It’s not just the big boys (state security services or Silicon Valley giants) that can have an effective facial recognition system – as a creative DIYer, you can get it for less than a hundred dollars. And at least in the USA … it is legal.
That’s an exceptionally bad news for any privacy minded individual. One can reasonably assume that a any state security entity – in the USA, China, Russia, for example – would have the deep pockets and technical resources needed to create such a system. After all, a system for simply pulling together all of your online and social media activities has already existed for years in the USA. Currently, China already has one surveillance camera for each seven inhabitants.
What? Privacy in public?
Usually, we assume that our public meanderings are private. Sure, Google is following ,us, but that is via a device in our pocket which we can theoretically turn off or on as desired. And the police have to ask nicely to get the details out of the Google Sensorvault. Apart from that, we’re fine, right? Well no, and that is the point of the NYTimes Privacy Project article. You are likely being filmed multiple times during the average week with no recourse, at least in the USA, over what is being done with these images.
First we’ll take Manhattan
This DIY project took place in Bryant Park, in midtown Manhattan, New York City. Theere were three primary steps to the project. First, the researchers simply tapped the feeds of three cameras in the park, capturing the images of around 2,700 people over a nine hour period. Second, they built up a database of people that worked in the area, primarily using pictures from publicly available company websites. Third, they ran these images through Rekognition, the Amazon facial recognition system which is available for about anyone with a credit card to use.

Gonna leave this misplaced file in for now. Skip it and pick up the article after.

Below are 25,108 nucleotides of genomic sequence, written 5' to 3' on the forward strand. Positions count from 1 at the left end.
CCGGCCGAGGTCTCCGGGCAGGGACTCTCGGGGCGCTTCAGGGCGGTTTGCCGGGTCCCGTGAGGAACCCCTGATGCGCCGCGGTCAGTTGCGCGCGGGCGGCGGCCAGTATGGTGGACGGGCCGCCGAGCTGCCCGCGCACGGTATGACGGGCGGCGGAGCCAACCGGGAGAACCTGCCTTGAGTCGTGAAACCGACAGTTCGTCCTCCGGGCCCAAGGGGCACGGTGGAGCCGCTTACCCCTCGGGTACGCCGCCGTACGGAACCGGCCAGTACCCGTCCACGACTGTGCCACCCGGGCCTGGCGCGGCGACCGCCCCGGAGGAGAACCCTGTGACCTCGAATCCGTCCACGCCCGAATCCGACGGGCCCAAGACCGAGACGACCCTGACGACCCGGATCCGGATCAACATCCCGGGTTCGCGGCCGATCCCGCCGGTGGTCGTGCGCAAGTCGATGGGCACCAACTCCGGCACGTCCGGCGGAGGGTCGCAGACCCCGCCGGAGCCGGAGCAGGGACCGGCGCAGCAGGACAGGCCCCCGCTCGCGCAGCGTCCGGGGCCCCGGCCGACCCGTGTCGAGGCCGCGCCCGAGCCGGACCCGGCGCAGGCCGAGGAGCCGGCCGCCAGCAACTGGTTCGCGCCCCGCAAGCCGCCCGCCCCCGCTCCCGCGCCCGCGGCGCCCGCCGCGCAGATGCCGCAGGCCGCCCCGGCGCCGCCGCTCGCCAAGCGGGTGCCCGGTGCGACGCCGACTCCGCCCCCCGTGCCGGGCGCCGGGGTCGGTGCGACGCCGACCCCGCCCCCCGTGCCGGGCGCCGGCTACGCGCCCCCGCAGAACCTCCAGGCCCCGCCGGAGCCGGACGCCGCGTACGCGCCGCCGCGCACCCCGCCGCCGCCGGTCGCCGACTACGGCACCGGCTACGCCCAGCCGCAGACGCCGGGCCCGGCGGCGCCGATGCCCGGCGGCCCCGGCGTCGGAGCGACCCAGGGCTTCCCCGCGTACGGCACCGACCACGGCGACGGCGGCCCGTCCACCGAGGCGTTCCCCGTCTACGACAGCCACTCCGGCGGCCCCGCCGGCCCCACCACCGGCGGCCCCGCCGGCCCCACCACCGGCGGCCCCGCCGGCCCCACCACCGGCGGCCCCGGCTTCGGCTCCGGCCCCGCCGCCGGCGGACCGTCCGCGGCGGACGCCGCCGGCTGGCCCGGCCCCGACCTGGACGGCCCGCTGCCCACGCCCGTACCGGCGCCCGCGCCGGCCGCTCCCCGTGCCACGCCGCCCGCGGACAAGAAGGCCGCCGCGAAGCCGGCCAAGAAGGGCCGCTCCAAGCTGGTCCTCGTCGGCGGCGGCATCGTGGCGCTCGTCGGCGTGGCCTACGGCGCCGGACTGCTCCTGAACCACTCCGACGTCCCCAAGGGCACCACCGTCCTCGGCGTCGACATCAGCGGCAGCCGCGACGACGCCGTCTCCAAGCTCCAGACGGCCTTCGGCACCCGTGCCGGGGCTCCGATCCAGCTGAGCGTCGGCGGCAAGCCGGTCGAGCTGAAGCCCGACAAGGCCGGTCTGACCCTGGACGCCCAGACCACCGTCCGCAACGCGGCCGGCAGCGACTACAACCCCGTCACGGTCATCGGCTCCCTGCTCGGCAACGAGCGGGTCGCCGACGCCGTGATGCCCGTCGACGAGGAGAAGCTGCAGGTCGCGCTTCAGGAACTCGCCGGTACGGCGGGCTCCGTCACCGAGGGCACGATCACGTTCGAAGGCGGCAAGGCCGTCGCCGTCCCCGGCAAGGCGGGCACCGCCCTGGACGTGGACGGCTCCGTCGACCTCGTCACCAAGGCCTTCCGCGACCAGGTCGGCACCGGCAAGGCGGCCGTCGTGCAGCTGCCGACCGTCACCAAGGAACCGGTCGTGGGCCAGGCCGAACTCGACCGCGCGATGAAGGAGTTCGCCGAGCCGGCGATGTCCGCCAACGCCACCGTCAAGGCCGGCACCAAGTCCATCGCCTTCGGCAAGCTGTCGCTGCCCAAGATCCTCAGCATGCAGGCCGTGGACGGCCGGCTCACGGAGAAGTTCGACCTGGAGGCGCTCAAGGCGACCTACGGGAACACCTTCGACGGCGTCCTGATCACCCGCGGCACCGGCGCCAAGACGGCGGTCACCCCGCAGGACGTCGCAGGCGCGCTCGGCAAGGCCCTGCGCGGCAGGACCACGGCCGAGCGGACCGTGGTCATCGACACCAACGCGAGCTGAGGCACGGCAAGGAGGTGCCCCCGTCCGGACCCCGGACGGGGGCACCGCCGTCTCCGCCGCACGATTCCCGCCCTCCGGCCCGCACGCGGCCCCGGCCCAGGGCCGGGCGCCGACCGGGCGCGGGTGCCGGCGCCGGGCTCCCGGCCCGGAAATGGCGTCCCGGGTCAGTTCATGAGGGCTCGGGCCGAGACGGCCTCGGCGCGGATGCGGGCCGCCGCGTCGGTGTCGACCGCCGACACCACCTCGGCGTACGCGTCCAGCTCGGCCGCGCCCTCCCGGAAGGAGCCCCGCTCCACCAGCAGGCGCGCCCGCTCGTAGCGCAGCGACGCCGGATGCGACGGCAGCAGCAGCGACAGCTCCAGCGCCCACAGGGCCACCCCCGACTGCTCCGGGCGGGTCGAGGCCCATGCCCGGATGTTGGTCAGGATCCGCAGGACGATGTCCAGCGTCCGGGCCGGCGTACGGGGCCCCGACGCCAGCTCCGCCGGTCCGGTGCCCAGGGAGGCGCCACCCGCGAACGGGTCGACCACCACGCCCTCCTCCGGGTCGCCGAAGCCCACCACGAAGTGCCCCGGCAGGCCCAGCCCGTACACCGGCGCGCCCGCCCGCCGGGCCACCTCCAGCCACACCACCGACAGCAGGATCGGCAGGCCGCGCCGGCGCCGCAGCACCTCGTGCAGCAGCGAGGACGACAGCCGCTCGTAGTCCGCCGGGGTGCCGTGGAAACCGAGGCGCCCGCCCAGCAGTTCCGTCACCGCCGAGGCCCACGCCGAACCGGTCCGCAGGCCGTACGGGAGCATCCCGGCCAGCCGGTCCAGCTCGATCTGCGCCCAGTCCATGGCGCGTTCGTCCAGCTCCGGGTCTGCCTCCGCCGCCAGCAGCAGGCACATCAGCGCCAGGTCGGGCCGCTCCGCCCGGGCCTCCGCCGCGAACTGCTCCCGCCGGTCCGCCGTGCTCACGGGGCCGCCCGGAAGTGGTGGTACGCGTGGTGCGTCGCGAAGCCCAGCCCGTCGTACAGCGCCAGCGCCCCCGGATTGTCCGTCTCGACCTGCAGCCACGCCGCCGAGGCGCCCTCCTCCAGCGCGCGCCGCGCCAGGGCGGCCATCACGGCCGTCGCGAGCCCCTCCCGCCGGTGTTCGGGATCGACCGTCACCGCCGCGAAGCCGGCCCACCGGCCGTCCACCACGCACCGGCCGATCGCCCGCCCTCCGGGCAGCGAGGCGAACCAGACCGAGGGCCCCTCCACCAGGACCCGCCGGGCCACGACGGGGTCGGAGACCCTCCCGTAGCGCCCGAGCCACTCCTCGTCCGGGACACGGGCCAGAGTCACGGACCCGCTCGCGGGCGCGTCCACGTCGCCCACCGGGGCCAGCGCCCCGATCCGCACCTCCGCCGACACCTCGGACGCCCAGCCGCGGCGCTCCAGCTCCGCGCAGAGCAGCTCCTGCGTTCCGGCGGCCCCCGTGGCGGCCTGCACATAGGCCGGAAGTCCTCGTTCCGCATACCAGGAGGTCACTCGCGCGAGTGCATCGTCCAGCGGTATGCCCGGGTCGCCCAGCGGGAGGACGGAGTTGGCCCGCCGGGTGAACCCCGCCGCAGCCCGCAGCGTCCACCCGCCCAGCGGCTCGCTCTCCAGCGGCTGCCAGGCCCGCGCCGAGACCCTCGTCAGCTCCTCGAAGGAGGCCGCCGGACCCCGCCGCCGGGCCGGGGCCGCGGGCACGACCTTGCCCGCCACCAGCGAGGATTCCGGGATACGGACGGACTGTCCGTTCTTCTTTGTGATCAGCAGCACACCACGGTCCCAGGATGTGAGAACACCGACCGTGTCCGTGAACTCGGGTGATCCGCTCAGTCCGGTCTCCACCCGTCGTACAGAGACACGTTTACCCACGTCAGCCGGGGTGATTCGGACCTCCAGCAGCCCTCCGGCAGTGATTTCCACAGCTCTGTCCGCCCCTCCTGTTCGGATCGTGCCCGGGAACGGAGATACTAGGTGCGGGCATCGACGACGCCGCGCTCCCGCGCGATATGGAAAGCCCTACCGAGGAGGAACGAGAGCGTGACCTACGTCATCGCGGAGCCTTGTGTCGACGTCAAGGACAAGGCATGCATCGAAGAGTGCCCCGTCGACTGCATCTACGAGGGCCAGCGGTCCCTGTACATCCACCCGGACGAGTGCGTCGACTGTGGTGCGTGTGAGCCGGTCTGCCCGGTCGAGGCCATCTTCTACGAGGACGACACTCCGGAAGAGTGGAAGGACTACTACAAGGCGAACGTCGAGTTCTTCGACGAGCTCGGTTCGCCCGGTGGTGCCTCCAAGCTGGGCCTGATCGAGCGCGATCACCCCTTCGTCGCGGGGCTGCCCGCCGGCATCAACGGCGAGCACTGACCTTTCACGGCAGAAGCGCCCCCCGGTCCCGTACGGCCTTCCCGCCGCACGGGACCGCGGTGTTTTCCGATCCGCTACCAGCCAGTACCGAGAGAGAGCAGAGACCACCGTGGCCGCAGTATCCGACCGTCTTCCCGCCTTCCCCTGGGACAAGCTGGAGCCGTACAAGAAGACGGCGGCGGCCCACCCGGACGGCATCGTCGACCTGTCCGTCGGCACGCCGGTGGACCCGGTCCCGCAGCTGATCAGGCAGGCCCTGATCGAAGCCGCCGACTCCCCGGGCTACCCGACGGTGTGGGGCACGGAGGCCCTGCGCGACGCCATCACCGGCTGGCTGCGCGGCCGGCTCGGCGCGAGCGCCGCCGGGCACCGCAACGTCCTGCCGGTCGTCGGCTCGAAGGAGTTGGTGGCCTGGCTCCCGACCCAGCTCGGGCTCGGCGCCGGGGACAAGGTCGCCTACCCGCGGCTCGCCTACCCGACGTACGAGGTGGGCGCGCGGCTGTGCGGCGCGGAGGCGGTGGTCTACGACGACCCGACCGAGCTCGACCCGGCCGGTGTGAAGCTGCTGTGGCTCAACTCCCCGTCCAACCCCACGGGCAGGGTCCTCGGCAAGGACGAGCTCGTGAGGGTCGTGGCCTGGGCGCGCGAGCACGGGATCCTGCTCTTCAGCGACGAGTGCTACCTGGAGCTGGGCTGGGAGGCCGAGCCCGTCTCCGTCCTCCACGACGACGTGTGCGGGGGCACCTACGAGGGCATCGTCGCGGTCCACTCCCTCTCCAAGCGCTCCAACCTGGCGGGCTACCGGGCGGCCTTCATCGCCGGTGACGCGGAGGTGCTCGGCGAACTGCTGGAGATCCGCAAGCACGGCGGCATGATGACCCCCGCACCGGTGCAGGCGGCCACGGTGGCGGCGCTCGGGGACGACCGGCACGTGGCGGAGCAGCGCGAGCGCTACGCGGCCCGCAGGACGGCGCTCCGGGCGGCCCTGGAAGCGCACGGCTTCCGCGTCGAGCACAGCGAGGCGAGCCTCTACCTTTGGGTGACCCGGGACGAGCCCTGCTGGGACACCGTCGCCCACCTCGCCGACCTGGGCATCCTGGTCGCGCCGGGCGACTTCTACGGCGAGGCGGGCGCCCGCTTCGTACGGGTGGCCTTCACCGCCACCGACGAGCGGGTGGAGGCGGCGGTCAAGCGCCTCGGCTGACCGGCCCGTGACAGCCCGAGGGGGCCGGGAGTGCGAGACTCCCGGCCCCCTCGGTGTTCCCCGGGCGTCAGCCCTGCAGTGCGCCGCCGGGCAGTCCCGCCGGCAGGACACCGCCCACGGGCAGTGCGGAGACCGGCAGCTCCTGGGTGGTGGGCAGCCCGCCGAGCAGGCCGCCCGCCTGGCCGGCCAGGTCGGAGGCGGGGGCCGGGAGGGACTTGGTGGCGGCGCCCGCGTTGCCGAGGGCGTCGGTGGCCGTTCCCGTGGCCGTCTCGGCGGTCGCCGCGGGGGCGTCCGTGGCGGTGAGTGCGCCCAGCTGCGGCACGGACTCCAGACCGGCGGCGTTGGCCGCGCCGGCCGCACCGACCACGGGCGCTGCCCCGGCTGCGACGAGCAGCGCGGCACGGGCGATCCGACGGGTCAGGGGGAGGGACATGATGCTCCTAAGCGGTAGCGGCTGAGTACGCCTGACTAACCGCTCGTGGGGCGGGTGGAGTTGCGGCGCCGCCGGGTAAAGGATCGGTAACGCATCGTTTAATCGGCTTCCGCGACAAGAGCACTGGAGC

Results might surprise, but they should shock
Researchers managed to detected 2,750 faces during the period and come back with several positive identifications. The most interesting one – which is featured in the article – was of Richard Madonna, a SUNY College of Optometry professor. The blurry shot of the side of his head scored a 89% similarity score. Oh yes, this project was pulled together over a couple days with an out-of-pocket cost of about $60.
Extrapolate out those cameras
The project just used 3 cameras. Elsewhere in this part of Manhattan, the police have access to another 9,000 cameras according to the ACLU. And, maybe a whole lot more if the 3,000 cameras on the city’s free internet kiosks are added into the picture.
New York City is already using a network of cameras, license plate readers, and other sensors in a Domain Awareness System developed together with Microsoft. And, they aren’t speaking openly about this system’s use of facial recognition features.
Yes for facial recognition providers, maybe for regulations
Big names providers of facial recognition software include Amazon, Apple, Google, and Microsoft. On the social media side, Facebook is also working on it. There is a long list of companies wanting to provide such technology. That said, the regulatory aspect is still weak. In the USA, there is virtually no regulation of this technology. In the EU, biometric data like this is considered a “sensitive” category of personal information, and should get protection of some sort. How that works out in practice … we’ll see.
When you go out – smile. According to Georgetown University research, if you are an adult in America, there is a 50% chance you are already in law enforcement facial recognition database.